Trip Start Nov 24, 2010
98Trip End Sep 23, 2011
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Where I stayed
La Casa del Frances
We caught a taxi from the airport to our hostel and we surprised by the amount of mototaxis (tuk tuks). This is because there are hardly any cars as Iquitos is only reachable by plane or boat. We checked into our hostel then headed out for a evening meal of chicken and plantain - jungle food!!
The next morning after grappling with our mossie net for most of the night, we headed out to explore the town. It's a little bit grimy with a nice main square and river front and some slightly delapidated but still charming buildings reminiscent of the rubber boom era
The next day brought an early start! We decided to head off early before the day got too hot. We caught a mototaxi to a local port where we caught a peke peke boat, the only cheap way to travel to and from the villages that are dotted along the River Nanay. Our first port of call was a butterfly farm and animal rescue centre. We learnt all about the lifecycle of the butterfly and got to see some amazing species in the butterfly house. It seems a waste that something so beautiful only lives for 2-3 weeks. We also got to see some big cat species, a boa, monkeys, ant eater and a variety of birds.
Another peke peke boat to a village called Bario Florida, this time on the Amazon River.
On our second full day in Iquitos we didnt wake up as early as the day before so enjoyed a lie in. After a leisurely breakfast we decided to take a stroll to the area of Belem (a shanty town). They hold a market here on a daily basis and sell all kinds of products and produce, some of it legal, some not so legal! What shocked us the most was the amount of endangered/protected animal meat that was on offer, including, turtle, alligator, armadillo and monkey! We also saw jaguar skins for sale! Lisa was not too happy about this! Apparently because Iquitos is so removed from the rest of Peru, it harbors a lot more corruption, we came to the conclusion that the traders line the police palms with a bit of cash and they turn a blind eye as there were plenty of police around.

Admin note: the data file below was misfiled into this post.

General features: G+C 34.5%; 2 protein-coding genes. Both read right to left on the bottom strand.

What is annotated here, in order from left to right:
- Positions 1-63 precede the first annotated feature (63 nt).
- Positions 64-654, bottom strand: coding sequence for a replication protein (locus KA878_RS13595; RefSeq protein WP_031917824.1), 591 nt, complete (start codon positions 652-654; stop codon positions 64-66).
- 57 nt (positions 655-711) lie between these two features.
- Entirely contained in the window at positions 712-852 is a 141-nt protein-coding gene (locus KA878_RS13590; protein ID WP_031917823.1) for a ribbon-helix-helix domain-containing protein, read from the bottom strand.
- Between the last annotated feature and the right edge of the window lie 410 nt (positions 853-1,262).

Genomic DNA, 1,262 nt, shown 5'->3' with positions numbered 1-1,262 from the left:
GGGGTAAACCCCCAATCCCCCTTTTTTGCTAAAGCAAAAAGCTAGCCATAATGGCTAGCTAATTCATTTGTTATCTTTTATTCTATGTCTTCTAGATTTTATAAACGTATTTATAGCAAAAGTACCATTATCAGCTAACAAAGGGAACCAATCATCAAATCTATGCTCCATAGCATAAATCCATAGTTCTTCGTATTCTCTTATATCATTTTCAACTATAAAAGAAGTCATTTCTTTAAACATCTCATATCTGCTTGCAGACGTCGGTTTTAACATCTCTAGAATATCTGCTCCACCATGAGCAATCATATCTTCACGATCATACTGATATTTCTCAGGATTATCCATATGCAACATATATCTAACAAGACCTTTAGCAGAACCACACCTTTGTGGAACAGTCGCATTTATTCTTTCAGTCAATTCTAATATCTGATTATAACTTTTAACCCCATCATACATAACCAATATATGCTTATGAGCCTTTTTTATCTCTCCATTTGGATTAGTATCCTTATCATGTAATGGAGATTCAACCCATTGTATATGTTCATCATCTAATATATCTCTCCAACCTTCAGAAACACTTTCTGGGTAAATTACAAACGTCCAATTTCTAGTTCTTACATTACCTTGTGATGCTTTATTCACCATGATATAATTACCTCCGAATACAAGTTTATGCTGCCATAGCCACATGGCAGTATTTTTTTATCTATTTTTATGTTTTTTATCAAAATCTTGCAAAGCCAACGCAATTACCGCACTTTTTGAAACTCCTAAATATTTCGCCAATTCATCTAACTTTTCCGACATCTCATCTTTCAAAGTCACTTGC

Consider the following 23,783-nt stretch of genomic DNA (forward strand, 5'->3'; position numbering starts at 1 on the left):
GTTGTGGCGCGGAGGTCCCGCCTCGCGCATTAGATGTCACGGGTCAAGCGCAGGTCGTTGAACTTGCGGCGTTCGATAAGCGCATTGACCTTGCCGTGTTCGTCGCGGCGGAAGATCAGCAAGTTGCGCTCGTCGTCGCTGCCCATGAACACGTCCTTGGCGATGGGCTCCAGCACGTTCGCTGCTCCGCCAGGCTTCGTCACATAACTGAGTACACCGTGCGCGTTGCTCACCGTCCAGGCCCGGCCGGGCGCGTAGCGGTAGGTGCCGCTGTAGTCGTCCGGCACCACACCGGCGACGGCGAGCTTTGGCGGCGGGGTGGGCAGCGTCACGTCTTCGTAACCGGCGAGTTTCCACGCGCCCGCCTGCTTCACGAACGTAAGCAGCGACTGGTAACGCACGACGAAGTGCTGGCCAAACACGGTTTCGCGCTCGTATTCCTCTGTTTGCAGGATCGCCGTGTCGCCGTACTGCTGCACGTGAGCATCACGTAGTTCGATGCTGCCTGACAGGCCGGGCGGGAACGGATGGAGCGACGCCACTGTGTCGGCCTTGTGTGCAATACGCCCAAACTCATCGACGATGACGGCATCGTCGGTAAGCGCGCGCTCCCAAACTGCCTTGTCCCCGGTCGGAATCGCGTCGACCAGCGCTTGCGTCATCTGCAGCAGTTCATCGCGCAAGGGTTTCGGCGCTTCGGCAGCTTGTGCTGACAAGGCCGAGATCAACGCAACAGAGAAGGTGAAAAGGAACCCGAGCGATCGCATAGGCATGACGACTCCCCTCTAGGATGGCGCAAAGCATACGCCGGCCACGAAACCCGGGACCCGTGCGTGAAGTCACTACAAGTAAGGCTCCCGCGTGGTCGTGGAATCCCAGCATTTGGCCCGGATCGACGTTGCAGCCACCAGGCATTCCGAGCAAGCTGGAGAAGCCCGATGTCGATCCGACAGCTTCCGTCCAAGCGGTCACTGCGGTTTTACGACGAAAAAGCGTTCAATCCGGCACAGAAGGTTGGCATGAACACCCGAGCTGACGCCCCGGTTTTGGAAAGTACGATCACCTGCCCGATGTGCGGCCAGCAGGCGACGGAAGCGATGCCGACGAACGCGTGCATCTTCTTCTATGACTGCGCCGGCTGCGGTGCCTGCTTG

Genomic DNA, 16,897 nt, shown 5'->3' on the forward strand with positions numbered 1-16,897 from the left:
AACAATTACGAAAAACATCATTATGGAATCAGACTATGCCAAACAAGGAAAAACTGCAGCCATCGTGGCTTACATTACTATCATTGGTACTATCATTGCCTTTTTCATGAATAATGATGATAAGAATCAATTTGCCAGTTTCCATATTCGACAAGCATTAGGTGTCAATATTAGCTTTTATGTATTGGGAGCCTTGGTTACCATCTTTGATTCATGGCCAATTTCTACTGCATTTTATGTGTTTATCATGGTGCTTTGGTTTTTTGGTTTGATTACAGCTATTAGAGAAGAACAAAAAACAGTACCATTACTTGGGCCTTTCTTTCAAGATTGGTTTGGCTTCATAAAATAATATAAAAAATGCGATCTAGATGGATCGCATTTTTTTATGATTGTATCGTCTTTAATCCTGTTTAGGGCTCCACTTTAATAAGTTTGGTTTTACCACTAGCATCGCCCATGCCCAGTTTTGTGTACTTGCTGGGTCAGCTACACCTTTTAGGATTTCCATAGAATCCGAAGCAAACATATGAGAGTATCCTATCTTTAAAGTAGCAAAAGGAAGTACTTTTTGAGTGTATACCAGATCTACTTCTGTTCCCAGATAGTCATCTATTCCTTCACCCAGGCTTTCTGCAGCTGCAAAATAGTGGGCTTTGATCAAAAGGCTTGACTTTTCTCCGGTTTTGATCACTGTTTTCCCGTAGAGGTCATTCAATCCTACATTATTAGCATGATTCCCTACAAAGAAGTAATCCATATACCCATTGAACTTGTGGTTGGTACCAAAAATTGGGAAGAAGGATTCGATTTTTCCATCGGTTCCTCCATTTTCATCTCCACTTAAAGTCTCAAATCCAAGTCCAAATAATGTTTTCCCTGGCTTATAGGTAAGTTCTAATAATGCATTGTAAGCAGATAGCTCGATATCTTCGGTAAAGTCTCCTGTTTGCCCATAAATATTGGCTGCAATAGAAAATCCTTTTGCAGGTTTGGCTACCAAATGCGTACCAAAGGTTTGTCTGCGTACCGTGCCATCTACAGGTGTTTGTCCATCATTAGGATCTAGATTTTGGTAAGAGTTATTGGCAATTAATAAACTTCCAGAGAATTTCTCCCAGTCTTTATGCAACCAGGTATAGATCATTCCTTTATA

After a small snack for lunch and a brief respite from the searing heat we caught a bus and headed to a marine conservation centre where manatees are rescued, bred and released back into the wild when they reach a certain age. We are so lucky that we got to see these elusive creatures close up and Lisa was so impressed that they let her bottle feed one of the babies
We headed back to Iquitos in the early afternoon and decided that we would like to see more of Belem. We didnt see the floating part when we went to the market earlier that morning. A tour guide was touting for business on the street and we agreed that him and his son could take us on a tour of the floating village in their canoe. We were hoping that they wouldnt rip us off and they didnt, we paid for 1 hour and got about 2 hours. It was a fantastic way to see Belem, the sun was setting, it was lovely and warm and the village looked picturesque. The guides explained all about the area and the way of life for its inhabitants. We were a little worried for the children though that swam and played in the dirty waters, a lot of disease occurs during the rainy season apparently.
Another great day in the Amazon. We headed out for some tea and an early night as a 4.30 am start beckoned. A 10 hour trip down the Amazon River to Leticia, Colombia on a high speed boat awaited.